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I have the following List :

List<Dictionary<int, Dictionary<string, string>>> lngList
lngList.Add(new Dictionary<int,Dictionary<string,string>>().Add(1,new Dictionary<string,string>().Add("Item1Key","Item1Value")));
lngList.Add(new Dictionary<int,Dictionary<string,string>>().Add(3,new Dictionary<string,string>().Add("Item1Key","Item1Value")));
lngList.Add(new Dictionary<int,Dictionary<string,string>>().Add(2,new Dictionary<string,string>().Add("Item1Key","Item1Value")));
lngList.Add(new Dictionary<int,Dictionary<string,string>>().Add(4,new Dictionary<string,string>().Add("Item1Key","Item1Value")));

I need to sort (ascending) this list on the basis of the integer value present inside the Dictionary.

This has to be achieved without using LINQ.

P.S. This is assuming all the the integer values added are unique.

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1  
Your sorting specification is incomplete. If a dictionary contains multiple values, which int should be used, lowest? highest? Lowest and then use next-lowest for ties when two dictionaries have the same lowest? –  Jon Hanna Aug 16 '10 at 14:35
    
The problem with sorting by the dictionary key is that each entry in the list is going to have multiple keys associated with it. Are you sure you have the right data structures for this problem? –  Ryan Brunner Aug 16 '10 at 14:35
1  
On the basis of which integer value present inside the dictionary? –  tzaman Aug 16 '10 at 14:36
2  
Have you considered using SortedDictionary<int, Dictionary<string, string>> instead of your list? –  Grzenio Aug 16 '10 at 14:46
1  
@Chad: Lots of houses sit behind the curve, for various reasons (some of them are even good reasons, one of our products is deployed on 1000s of desktops per client organisation). Upgrading those apps to .net 3.5 is a huge undertaking for the in-house IT folks, legal requirements state full regression tests must be performed to ensure .net 3.5 doesn't interfere with existing apps. We both know the odds of something going wrong are infintesimal, but a bean counter somewhere has a box to tick. We released our first .net 3.5 release of a desktop app in summer 2010 AFTER .net 4.0 was released. –  Binary Worrier Aug 16 '10 at 14:53

2 Answers 2

up vote 2 down vote accepted

The easiest way to solve your solution is to use a SortedList instead of a List:

example:

SortedList<int, Dictionary<string, string>> lngList;

this will be sorted by default on the integer value

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I don’t understand how this answers the question. The question asks about how to sort a list of dictionaries, not a list of integer keys. Presumably the asker asked the wrong question? –  Timwi Aug 16 '10 at 15:09
1  
If you look at the code example you will see that he uses a dictionary where it actually is unneeded and I taught he would be better of with a sorted list and I assume it was a good taught because he accepted my answer –  Wouter Janssens - Xelos bvba Aug 16 '10 at 15:15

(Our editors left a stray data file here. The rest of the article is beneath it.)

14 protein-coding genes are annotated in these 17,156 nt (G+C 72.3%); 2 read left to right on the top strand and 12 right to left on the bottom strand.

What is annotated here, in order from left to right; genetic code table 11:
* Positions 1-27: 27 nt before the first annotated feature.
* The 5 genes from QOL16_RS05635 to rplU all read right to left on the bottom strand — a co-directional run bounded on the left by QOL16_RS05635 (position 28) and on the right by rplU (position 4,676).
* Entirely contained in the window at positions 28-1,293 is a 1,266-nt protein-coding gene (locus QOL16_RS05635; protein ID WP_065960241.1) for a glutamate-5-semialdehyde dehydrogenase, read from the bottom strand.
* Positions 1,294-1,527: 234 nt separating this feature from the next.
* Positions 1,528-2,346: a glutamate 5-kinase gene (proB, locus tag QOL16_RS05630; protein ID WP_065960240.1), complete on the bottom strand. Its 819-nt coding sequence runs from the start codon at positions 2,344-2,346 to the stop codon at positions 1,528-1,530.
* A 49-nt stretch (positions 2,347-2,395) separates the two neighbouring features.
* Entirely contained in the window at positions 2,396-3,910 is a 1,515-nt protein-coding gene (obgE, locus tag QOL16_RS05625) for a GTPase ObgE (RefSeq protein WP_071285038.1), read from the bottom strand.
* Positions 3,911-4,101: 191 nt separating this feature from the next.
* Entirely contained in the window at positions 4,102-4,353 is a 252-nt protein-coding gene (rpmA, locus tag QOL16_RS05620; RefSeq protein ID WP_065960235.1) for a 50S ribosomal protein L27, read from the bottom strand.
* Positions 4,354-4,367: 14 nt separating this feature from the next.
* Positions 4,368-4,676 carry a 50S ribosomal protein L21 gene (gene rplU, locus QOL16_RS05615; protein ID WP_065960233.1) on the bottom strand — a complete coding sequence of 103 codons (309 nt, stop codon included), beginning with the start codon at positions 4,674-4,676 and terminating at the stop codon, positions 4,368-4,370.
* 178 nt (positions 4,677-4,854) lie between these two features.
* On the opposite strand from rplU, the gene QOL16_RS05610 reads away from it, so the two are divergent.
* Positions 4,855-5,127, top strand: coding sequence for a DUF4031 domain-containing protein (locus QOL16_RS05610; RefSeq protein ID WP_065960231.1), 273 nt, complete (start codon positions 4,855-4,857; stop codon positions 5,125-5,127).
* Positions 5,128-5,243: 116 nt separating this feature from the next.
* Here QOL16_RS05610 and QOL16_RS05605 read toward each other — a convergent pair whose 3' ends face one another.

Right, so the asker asked the wrong question, which is what I thought. –  Timwi Aug 17 '10 at 19:24
    
maybe it is not a question of the wrong question. If you don't know the Sorted list you start with something else and get stuck an than ask how to get out of it but in many ways it is by starting different :-) –  Wouter Janssens - Xelos bvba Aug 17 '10 at 19:27

If each dictionary has only one key, and you don’t care what happens if it has multiple, you can do this:

lngList.Sort((a, b) => a.Keys.First().CompareTo(b.Keys.First()));

Since you stated that “This has to be achieved without using LINQ”, I assume you mean that the System.Linq namespace is not available to you. But that’s not a problem: you only need .First(), which you can easily define yourself:

public static class EnumerableExtensions {
    public static T First<T>(this IEnumerable<T> source) {
        using (var e = source.GetEnumerator()) {
            if (!e.MoveNext())
                throw new InvalidOperationException("The collection is empty.");
            return e.Current;
        }
    }
}

If you have to use .NET 2.0, which doesn’t have lambda expressions or extension methods, use this instead:

lngList.Sort(new Comparison<Dictionary<int, Dictionary<string, string>>>(sortFunc));

public int sortFunc(Dictionary<int, Dictionary<string, string>> a,
                    Dictionary<int, Dictionary<string, string>> b)
{
    return First(a.Keys).CompareTo(First(b.Keys));
}

public static T First<T>(IEnumerable<T> source) {
    using (var e = source.GetEnumerator()) {
        if (!e.MoveNext())
            throw new InvalidOperationException("The collection is empty.");
        return e.Current;
    }
}
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Btw, both lambda expressions and extension methods can be used in .NET 2.0. You need to use the C# 3.0 compiler and for extension methods you have to add some metadata to make the compiler happy, but I do this quite frequently myself. –  Tergiver Aug 16 '10 at 15:46

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